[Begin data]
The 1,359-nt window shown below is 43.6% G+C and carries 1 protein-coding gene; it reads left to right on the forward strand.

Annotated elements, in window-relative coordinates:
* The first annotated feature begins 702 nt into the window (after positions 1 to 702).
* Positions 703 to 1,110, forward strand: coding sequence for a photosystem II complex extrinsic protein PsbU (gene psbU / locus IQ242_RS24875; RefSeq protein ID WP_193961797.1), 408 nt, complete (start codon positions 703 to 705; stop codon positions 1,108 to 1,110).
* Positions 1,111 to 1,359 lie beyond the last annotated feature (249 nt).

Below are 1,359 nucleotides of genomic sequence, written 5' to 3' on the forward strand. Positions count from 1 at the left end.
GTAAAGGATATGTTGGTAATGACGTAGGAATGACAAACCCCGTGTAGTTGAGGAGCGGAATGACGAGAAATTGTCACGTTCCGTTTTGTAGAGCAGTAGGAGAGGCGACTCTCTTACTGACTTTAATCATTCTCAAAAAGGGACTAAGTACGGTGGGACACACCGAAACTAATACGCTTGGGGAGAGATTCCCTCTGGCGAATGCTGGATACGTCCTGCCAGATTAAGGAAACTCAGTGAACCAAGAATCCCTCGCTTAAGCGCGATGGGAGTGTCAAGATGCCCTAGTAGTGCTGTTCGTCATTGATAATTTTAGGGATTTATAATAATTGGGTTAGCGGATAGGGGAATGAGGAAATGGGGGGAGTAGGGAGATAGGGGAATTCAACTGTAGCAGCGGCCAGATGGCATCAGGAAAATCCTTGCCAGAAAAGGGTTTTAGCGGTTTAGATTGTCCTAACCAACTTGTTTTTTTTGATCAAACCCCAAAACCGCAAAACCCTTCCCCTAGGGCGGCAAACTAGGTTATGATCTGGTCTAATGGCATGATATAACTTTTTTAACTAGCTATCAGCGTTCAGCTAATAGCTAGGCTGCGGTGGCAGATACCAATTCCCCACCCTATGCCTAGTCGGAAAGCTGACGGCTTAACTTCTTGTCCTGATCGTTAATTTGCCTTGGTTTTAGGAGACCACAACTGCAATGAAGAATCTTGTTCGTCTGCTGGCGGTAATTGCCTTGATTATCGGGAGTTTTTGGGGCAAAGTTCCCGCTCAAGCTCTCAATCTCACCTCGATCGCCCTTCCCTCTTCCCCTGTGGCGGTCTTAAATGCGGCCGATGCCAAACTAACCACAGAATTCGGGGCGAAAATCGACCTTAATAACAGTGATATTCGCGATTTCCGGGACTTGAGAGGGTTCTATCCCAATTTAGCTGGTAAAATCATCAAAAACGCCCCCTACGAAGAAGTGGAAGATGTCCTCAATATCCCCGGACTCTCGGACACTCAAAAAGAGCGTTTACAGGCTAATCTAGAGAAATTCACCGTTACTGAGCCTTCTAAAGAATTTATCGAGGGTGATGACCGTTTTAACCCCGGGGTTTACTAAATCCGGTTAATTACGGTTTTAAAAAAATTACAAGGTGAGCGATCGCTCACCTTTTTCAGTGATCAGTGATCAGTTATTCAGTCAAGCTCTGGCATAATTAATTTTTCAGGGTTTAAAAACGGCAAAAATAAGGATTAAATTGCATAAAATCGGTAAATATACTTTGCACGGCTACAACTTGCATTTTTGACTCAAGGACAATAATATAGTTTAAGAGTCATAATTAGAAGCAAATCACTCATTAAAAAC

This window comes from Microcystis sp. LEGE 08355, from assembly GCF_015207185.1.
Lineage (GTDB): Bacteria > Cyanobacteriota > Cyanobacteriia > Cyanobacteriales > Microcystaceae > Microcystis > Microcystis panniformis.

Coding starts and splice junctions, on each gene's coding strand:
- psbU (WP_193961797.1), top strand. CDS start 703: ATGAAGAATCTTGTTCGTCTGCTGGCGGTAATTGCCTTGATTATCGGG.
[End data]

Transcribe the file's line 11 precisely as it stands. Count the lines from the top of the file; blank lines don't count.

- psbU (WP_193961797.1), top strand. CDS start 703: ATGAAGAATCTTGTTCGTCTGCTGGCGGTAATTGCCTTGATTATCGGG.